Few substances convey as contradictory an image as fragrance. It’s a symbol of wellbeing and even of luxury, but on the other hand its absence is often a selling point. ‘fragrance-free‘ skincare products are becoming more and more common. And why? Are they better? Should we steer clear of fragranced cosmetics?
Cosmetic fragrances – what is their purpose?
In perfumes or deoderants, we can understand their use: they deoderise, they camouflage our bodily odours. But why add them into creams or shampoos whose primary functions are not to fragrance?
Well, often they’re used simply because the products smell bad! So the fragrance acts as a masking agent for the scents of some ingredients that aren’t always pleasant, particularly synthetic ingredients. The fragrance also has a role in the product’s marketing: scents have incredible effects on our brains. Closely linked to our emotions, they lead us by the nose. Think about how you would select a cream: one of your first reflexes is to sniff it. Subconsciously, we link certain fragrances to expected effects: citrus notes for an energising product, and rose for anti-aging… It’s a really important part of the buying process! Fragrances have invaded our daily lives to the extent that their absence becomes almost suspicious: with no odour, a skincare product can seem less effective. And, of course, a fragrance can make the application of a product a moment of pleasure, which can even make us addicted. The positive effect of this: if you love the smell of your moisturiser, you won’t forget to hydrate.
Some fragrances come directly from your product’s ingredients, generally natural ones: plant oils, hydrolats and essential oils – even added just for their scent. Patchouli essential oil, widely used for its famous scent, also has powerful anti-inflammatory and regenerative effects. Two birds with one stone!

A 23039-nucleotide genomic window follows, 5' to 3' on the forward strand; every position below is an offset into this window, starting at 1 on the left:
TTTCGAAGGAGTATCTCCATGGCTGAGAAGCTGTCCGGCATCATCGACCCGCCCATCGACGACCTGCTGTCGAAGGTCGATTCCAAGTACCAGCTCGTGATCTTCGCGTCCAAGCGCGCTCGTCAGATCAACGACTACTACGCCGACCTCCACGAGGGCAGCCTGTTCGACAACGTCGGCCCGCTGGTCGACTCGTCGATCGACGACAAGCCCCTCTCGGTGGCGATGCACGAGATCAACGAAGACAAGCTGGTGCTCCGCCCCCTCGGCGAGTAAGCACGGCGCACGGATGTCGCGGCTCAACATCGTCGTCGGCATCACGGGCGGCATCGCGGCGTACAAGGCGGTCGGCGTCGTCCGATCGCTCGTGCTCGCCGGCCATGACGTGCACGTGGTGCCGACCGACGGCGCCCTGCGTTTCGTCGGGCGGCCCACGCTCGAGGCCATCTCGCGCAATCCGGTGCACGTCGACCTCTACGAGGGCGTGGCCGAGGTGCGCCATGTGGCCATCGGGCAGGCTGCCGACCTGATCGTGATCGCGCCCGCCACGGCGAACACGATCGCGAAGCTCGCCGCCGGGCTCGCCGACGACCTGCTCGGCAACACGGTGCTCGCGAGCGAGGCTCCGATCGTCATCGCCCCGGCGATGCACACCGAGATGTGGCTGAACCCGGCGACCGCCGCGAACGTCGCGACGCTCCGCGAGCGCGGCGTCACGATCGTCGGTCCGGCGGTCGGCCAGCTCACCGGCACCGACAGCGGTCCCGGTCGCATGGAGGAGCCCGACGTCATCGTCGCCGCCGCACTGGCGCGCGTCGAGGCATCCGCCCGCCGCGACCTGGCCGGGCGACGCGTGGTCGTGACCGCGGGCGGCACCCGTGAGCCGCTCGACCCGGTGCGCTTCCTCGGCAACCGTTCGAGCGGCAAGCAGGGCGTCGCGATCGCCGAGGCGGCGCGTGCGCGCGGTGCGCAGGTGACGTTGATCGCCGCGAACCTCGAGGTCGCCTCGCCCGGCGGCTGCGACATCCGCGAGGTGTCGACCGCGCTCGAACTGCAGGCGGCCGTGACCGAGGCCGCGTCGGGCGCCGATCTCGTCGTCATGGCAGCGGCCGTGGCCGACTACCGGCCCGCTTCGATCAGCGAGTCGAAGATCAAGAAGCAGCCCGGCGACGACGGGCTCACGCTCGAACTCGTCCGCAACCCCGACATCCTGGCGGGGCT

On the other hand, when it comes to synthetic products, the fragrance is often just an additive: its only function is to smell good, and it brings nothing to the table when it comes to the product’s effectiveness. The simple mention of the word ‘fragrance’ is hiding a whole multitude of molecules. And amongst these, often, substances that are not considered particularly beneficial for our skin…
Fragrances and allergies: who’s concerned?
The growth in popularity of fragrance-free products comes down to the vast increase in allergies. Perfume is one of the most common causes of allergic reactions in adults. And it’s the most common cause of cosmetic allergies. It’s not always easy to find the source of these reactions: redness, swelling or eczema can all show up even 24 hours later and don’t necessarily appear where the product was applied. Fragrances can also cause simple irritations which are immediate.
Basically, if you have a reaction, look out for any mention of perfume, fragrance or aroma (for lipstick or toothpaste). Pay particular attention to the 26 natural or synthetic fragrance-giving substances that have been identified as especially reactive, and which manufacturers are obliged to list on the packaging. This is important, but it’s not enough: they’re only mentioned if their quantity surpasses a level that is supposed to be potentially allergenic… And in 2012 the European Scientific Committee on Consumer Safety identified 82 allergens linked to perfume.
Bref en cas de réaction, ayez le réflexe de rechercher la mention Parfum, Fragrance ou Aroma (pour les rouges à lèvres ou dentifrices). Et surtout la présence des 26 substances parfumantes d’origine naturelle ou synthétique, identifiées comme particulièrement allergisantes, dont la mention est obligatoire. Précisions précieuses, certes, mais insuffisantes : elles n’apparaissent qu’au-delà d’un certain seuil qui est supérieur à celui du déclenchement potentiel d’une réaction… Et en 2012 le Comité Scientifique Européen pour la Sécurité des Consommateurs a identifié comme allergènes potentiels 82 substances liées au parfum. On est loin du compte !
This post is also available in french.